mixed function oxidase
    Carbon Cycle
    diuron
    Thylakoids
    herbicide resistance
    Calvin cycle
    Mixed Function Oxygenases

    Cite this

    Burnet, MWM., Loveys, BR., Holtum, JAM., & Powles, S. (1993). A MECHANISM OF CHLOROTOLURON RESISTANCE IN LOLIUM-RIGIDUM. Planta, 190, 182-189.
    Burnet, MWM ; Loveys, BR ; Holtum, JAM ; Powles, Stephen. / A MECHANISM OF CHLOROTOLURON RESISTANCE IN LOLIUM-RIGIDUM. In: Planta. 1993 ; Vol. 190. pp. 182-189.
    @article{bb266855358f4a1797ca85937cd732e7,
    title = "A MECHANISM OF CHLOROTOLURON RESISTANCE IN LOLIUM-RIGIDUM",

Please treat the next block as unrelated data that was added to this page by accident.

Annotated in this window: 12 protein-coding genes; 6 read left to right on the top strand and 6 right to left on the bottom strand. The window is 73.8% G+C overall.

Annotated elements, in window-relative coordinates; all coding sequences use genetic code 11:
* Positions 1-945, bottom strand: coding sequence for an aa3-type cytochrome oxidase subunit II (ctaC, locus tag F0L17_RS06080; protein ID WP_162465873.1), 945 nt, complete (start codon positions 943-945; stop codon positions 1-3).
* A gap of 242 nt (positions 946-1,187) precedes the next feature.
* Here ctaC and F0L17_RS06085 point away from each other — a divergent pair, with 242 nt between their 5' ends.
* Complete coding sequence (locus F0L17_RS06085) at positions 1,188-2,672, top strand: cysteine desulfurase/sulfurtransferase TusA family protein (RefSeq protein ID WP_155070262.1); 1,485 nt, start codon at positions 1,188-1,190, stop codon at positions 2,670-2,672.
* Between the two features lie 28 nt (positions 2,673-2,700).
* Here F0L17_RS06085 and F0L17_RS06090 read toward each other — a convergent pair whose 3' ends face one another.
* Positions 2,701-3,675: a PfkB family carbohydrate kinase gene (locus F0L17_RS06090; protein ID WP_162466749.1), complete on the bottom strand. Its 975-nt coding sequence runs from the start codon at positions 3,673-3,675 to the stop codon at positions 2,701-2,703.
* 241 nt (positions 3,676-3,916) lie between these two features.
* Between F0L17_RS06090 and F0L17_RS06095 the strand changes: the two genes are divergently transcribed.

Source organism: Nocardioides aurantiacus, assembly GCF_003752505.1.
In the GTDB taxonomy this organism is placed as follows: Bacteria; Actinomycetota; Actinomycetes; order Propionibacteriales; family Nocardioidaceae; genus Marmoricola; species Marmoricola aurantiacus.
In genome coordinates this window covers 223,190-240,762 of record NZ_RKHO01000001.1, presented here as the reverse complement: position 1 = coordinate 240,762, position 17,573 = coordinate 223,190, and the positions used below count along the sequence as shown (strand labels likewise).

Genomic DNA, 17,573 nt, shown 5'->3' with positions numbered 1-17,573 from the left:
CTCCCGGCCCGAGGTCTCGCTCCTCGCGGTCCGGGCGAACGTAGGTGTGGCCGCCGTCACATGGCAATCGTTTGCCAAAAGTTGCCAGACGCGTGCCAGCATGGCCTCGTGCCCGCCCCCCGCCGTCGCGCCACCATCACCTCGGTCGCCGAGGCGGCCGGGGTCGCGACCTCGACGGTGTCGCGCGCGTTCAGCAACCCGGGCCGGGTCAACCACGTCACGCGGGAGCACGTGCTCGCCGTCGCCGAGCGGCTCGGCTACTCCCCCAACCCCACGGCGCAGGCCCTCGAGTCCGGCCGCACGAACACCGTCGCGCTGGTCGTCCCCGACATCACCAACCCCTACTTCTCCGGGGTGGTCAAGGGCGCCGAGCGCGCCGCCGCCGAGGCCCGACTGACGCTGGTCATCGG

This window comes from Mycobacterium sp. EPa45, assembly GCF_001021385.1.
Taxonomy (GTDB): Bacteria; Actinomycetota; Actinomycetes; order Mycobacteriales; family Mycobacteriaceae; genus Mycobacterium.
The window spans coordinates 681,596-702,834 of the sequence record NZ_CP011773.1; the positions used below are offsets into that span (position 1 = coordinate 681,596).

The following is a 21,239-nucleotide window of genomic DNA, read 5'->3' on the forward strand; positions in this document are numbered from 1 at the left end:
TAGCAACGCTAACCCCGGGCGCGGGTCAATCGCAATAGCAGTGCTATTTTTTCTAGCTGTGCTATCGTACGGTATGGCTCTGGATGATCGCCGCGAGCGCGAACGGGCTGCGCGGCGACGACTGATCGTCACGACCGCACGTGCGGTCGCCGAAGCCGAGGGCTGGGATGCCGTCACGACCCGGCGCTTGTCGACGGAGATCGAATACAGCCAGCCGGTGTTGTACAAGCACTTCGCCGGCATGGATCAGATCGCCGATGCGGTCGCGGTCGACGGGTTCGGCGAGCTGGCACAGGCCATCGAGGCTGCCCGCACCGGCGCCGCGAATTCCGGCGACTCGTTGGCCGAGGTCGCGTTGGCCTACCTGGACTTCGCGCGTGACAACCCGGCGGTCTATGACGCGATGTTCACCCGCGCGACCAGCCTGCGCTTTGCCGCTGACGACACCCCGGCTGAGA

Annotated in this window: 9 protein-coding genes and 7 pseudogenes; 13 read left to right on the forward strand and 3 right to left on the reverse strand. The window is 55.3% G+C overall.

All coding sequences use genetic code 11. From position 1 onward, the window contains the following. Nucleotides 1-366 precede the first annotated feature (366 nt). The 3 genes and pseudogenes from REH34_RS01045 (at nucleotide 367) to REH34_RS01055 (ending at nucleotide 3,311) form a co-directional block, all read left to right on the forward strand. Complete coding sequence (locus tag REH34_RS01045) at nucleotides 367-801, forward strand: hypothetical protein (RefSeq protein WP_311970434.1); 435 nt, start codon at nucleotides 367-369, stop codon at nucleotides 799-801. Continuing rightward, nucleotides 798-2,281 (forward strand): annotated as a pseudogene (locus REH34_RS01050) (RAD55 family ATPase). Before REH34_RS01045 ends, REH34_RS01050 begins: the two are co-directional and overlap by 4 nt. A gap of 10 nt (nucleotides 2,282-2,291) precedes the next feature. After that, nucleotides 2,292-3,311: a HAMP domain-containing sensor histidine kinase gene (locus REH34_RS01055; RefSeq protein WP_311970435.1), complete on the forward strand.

abstract = "Many biotypes of Lolium rigidum Gaud. (annual ryegrass) have developed resistance to herbicides; however, few have developed resistance to phenylurea herbicides. Two biotypes with different histories of herbicide selection pressure were six to eight times less sensitive to the phenylurea herbicide, chlorotoluron, than a susceptible biotype. Resistance was not due to differences in the herbicide target site as oxygen evolution by thylakoids isolated from resistant and susceptible biotypes was similarly inhibited by diuron and chlorotoluron. There was no difference in the uptake and distribution of chlorotoluron into resistant and susceptible plants. There was a twofold greater rate of chlorotoluron detoxification in resistant plants with N-demethylation being a major detoxification reaction. Resistant plants treated with a 3-h pulse of 120 muM chlorotoluron recovered net carbon fixation after 42 h, half the time taken by susceptible plants. The mixed-function oxidase inhibitor 1-aminobenzotriazole (70 muM) intensified the effects of chlorotoluron in resistant plants when applied in combination with the herbicide for 7 d. 1-Aminobenzotriazole also inhibited the metabolism of chlorotoluron in both resistant and susceptible plants. The cytochrome P-450 inhibitor, piperonyl butoxide piperonyl butoxide, interacted with chlorotoluron when applied to plants growing in soil. Chlorotoluron applied with reduced plant dry weight to a greater extent than chlorotoluron alone. It appears, therefore, that enhanced detoxification is the major mechanism of resistance to chlorotoluron in the resistant biotypes studied.",